The little details are almost enjoyable as the big picture--like Fell's relationship with the bartender Mayko, and the comical insanity of Fell's fellow officers (Department secretary: "My husband left me. For the dog. That bitch. That pampered whore. With her fur and her pretty little nails. Aren't my nails pretty enough? Didn't I wear the suit for him? My throat is raw from the barking."). And the creepiness that is the Nixon Nun must be seen to be believed.
Ellis is big on promoting this series, although not always big at actually WRITING it: the issues are dirt cheap, but it's often a six month stretch between them. Issue ten will be out... some day, but for now, Feral City can be purchased for around $20 Canadian, which would be a good price even if the comics were crap. Instead, you'll be getting a fusion of art and story that fully showcases why the comic book is a worthy medium for the art of narration.
...And no, no one's paying me to sell Fell volumes.
Wednesday, December 3, 2008
Extends to Luxury, extends to Lust:
And if we count among the Needs of life
Another's Toil, why not another's Wife?
--Alexander Pope, "Epistle to Bathurst"
Tuesday, December 2, 2008
My marking for students is almost done--I've got about 8 assignments left to mark, and 5 of those are because the student in question hasn't handed them in. I can't remember the last time I was so entertained by my students' final essays. For the most part, they're a pretty sharp bunch, especially for a first year course. (Either I'm getting easy in my old age, or it's because it's a first year course full of fourth year students wanting to cross off their English elective.) And the essays have had some really, really awesome secondary sources. One managed to use Mein Kampf to draw a connection between propaganda and the US in a way that wasn't entirely inflammatory. (Just partially inflammatory, which is what happens when you mention Hitler. Ever. And I can't wait to see the interesting key-word searches this post will create.) Another used Baldwin's PETA video. I checked that out personally. I was expecting a happy-go-lucky fun-loving Baldwin, ala 30 Rock. That is not what I got. Most disturbing thing ever. Finally, one student writing about school discipline used a 1953 film designed for 8 year olds. This lead to a three hour marathon in which Person and friend watched the entire gamut of 50s educational films, from the weenie roasts in "What To Do on a Date" to the bold truth in "The Trouble with Women." Surprisingly, the male-oriented "As Boys Grow" was very accurate. The female "As Girls Grow" was not--ladies, remember that to be safe, you should avoid washing your hair when you're having your period. That's how it works, right? Sadly, since the student was using a 1953 film without either irony or historical context, it didn't really work for a university level paper.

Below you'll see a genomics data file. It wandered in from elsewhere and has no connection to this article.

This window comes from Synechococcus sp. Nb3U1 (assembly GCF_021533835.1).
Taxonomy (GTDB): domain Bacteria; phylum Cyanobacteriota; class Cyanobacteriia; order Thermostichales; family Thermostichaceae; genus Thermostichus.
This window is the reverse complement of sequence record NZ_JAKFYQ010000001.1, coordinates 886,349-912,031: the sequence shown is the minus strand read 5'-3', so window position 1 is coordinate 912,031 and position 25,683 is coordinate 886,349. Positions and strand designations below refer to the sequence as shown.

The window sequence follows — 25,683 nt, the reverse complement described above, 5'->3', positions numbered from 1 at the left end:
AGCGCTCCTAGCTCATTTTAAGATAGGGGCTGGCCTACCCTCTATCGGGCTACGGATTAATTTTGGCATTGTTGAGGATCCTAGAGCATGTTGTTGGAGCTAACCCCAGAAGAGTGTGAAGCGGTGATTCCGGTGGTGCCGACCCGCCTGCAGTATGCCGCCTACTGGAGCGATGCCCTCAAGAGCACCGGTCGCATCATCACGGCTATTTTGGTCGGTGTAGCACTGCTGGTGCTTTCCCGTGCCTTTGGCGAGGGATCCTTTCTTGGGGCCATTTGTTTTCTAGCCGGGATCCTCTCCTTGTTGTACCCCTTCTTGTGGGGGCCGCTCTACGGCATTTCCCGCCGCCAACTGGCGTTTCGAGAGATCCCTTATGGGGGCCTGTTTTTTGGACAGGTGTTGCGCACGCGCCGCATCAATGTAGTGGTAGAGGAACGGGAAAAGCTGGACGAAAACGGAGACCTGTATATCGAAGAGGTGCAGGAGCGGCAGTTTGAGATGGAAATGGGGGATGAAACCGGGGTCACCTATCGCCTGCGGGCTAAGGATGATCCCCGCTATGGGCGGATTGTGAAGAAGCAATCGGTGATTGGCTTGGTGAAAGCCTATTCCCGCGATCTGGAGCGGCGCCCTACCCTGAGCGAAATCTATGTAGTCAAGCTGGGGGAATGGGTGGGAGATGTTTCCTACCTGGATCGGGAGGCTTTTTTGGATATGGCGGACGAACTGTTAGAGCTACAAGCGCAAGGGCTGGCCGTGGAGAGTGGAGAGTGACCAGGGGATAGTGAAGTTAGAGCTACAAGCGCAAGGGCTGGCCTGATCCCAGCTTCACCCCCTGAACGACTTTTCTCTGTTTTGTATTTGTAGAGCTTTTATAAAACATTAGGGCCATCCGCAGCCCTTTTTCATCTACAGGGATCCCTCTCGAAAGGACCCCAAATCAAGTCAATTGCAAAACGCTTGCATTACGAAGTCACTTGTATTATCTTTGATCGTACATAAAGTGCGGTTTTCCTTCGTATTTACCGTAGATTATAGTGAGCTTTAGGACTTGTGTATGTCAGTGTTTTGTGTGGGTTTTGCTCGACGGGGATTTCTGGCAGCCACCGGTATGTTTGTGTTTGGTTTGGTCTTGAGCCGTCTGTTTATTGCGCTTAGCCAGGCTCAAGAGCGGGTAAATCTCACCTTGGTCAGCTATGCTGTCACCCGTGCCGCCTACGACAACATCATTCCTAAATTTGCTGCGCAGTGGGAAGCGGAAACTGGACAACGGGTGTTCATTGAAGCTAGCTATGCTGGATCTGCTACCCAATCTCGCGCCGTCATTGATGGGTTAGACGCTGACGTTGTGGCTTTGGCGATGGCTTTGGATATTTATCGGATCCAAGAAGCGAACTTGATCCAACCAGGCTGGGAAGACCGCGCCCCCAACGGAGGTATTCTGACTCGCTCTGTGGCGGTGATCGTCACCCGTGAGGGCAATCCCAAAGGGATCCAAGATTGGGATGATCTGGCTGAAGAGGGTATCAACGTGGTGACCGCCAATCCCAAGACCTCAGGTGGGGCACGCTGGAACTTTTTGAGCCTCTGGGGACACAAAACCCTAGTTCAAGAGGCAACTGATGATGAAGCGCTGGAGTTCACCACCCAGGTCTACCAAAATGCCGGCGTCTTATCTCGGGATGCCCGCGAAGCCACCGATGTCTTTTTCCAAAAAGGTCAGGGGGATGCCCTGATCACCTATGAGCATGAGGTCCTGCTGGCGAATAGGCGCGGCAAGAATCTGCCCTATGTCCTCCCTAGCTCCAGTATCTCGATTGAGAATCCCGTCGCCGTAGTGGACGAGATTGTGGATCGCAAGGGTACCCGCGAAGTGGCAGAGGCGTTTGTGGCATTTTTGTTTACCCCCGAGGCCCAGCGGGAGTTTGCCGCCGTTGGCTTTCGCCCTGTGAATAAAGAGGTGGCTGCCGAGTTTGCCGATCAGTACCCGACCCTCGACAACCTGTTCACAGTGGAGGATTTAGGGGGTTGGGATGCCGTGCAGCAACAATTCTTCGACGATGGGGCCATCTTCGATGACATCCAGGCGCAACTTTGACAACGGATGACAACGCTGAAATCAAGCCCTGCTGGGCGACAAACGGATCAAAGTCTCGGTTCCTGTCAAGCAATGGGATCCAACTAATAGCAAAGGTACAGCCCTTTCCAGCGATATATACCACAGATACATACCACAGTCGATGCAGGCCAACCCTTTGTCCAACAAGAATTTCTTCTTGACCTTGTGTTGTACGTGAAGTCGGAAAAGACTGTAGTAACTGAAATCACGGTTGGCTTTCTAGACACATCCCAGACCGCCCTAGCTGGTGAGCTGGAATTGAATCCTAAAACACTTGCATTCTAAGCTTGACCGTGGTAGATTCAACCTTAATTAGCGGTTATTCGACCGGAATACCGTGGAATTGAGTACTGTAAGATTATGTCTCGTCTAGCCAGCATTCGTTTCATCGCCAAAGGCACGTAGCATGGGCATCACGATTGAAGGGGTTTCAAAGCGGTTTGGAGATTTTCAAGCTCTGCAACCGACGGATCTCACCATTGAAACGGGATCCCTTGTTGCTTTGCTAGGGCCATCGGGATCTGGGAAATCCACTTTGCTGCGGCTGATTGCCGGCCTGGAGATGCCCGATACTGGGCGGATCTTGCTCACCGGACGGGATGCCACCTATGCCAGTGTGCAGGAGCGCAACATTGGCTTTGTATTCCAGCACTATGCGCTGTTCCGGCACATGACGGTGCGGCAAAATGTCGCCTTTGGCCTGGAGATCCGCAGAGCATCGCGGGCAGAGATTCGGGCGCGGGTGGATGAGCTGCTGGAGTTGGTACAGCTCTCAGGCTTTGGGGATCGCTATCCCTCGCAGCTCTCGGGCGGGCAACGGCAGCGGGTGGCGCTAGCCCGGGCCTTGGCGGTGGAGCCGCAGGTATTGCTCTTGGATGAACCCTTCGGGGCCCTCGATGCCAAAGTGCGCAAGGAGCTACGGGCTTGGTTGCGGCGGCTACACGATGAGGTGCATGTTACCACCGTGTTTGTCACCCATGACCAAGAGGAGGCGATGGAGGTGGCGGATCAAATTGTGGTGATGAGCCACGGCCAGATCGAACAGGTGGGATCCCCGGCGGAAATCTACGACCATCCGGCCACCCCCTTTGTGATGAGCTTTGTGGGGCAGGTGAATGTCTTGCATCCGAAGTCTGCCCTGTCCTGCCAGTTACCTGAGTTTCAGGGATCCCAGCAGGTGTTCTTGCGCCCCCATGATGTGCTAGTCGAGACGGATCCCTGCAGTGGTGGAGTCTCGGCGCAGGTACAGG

My work for the blog class is done too; I'm ready for the presentation on Friday, slideshow and all. The slideshow will be an academic first for me, so I'm hoping it works well. I'm comparing one comic book blog that involved detailed, personal introspection and another that involved the Punisher punching a polar bear in the face. Which will the audience prefer?
The only thing not going well is my 18th century paper. It's 15-20 pages, and I've finished... um, well, I wrote an outline. *Cough*. Since I've given up on finishing that one by Saturday, the question now is how to minimize the number of books I need to take home. So far, I've winnowed it down to a mere fifteen.
Yeah, maybe I should go work on that instead of typing this.